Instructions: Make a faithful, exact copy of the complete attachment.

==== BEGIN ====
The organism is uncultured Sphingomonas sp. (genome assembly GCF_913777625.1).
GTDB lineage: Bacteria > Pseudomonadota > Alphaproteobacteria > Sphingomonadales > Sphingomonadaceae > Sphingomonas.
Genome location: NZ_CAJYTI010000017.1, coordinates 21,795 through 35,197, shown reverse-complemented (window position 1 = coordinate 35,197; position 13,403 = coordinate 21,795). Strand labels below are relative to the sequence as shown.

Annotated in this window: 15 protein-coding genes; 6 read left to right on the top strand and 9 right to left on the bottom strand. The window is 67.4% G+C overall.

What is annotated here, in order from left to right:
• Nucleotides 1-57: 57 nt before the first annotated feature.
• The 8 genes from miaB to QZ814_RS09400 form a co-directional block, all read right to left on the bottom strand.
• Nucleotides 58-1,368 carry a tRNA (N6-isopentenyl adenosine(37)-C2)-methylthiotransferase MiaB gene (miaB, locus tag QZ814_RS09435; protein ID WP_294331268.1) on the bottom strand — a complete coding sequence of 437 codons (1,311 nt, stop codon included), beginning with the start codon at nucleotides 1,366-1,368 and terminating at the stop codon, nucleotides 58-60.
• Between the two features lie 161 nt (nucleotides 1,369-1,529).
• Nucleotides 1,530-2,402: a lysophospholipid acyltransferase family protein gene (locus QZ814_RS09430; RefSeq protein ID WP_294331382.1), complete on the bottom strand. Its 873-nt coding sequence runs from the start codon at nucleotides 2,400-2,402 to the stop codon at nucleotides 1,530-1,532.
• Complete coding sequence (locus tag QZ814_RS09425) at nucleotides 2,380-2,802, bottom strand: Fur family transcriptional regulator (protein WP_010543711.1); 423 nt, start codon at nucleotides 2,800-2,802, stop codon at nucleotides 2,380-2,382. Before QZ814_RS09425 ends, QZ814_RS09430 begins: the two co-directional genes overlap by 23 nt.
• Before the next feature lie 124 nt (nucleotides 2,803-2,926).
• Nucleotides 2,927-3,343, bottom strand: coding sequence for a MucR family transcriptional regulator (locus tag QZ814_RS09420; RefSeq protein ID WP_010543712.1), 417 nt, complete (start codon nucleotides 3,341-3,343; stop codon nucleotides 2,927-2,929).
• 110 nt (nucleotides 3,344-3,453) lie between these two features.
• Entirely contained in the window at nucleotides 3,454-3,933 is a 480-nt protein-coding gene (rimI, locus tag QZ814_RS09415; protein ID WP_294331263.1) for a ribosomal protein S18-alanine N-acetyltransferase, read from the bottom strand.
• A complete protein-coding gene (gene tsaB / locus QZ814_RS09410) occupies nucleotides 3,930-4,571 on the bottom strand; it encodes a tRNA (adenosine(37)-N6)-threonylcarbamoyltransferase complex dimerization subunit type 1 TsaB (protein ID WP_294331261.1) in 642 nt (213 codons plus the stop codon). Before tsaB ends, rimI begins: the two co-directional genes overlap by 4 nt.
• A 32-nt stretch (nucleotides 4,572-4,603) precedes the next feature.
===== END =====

The organism is uncultured Sphingomonas sp. (genome assembly GCF_913777625.1).
GTDB lineage: Bacteria > Pseudomonadota > Alphaproteobacteria > Sphingomonadales > Sphingomonadaceae > Sphingomonas.
Genome location: NZ_CAJYTI010000017.1, coordinates 21,795 through 35,197, shown reverse-complemented (window position 1 = coordinate 35,197; position 13,403 = coordinate 21,795). Strand labels below are relative to the sequence as shown.

Annotated in this window: 15 protein-coding genes; 6 read left to right on the top strand and 9 right to left on the bottom strand. The window is 67.4% G+C overall.

What is annotated here, in order from left to right:
• Nucleotides 1-57: 57 nt before the first annotated feature.
• The 8 genes from miaB to QZ814_RS09400 form a co-directional block, all read right to left on the bottom strand.
• Nucleotides 58-1,368 carry a tRNA (N6-isopentenyl adenosine(37)-C2)-methylthiotransferase MiaB gene (miaB, locus tag QZ814_RS09435; protein ID WP_294331268.1) on the bottom strand — a complete coding sequence of 437 codons (1,311 nt, stop codon included), beginning with the start codon at nucleotides 1,366-1,368 and terminating at the stop codon, nucleotides 58-60.
• Between the two features lie 161 nt (nucleotides 1,369-1,529).
• Nucleotides 1,530-2,402: a lysophospholipid acyltransferase family protein gene (locus QZ814_RS09430; RefSeq protein ID WP_294331382.1), complete on the bottom strand. Its 873-nt coding sequence runs from the start codon at nucleotides 2,400-2,402 to the stop codon at nucleotides 1,530-1,532.
• Complete coding sequence (locus tag QZ814_RS09425) at nucleotides 2,380-2,802, bottom strand: Fur family transcriptional regulator (protein WP_010543711.1); 423 nt, start codon at nucleotides 2,800-2,802, stop codon at nucleotides 2,380-2,382. Before QZ814_RS09425 ends, QZ814_RS09430 begins: the two co-directional genes overlap by 23 nt.
• Before the next feature lie 124 nt (nucleotides 2,803-2,926).
• Nucleotides 2,927-3,343, bottom strand: coding sequence for a MucR family transcriptional regulator (locus tag QZ814_RS09420; RefSeq protein ID WP_010543712.1), 417 nt, complete (start codon nucleotides 3,341-3,343; stop codon nucleotides 2,927-2,929).
• 110 nt (nucleotides 3,344-3,453) lie between these two features.
• Entirely contained in the window at nucleotides 3,454-3,933 is a 480-nt protein-coding gene (rimI, locus tag QZ814_RS09415; protein ID WP_294331263.1) for a ribosomal protein S18-alanine N-acetyltransferase, read from the bottom strand.
• A complete protein-coding gene (gene tsaB / locus QZ814_RS09410) occupies nucleotides 3,930-4,571 on the bottom strand; it encodes a tRNA (adenosine(37)-N6)-threonylcarbamoyltransferase complex dimerization subunit type 1 TsaB (protein ID WP_294331261.1) in 642 nt (213 codons plus the stop codon). Before tsaB ends, rimI begins: the two co-directional genes overlap by 4 nt.
• A 32-nt stretch (nucleotides 4,572-4,603) precedes the next feature.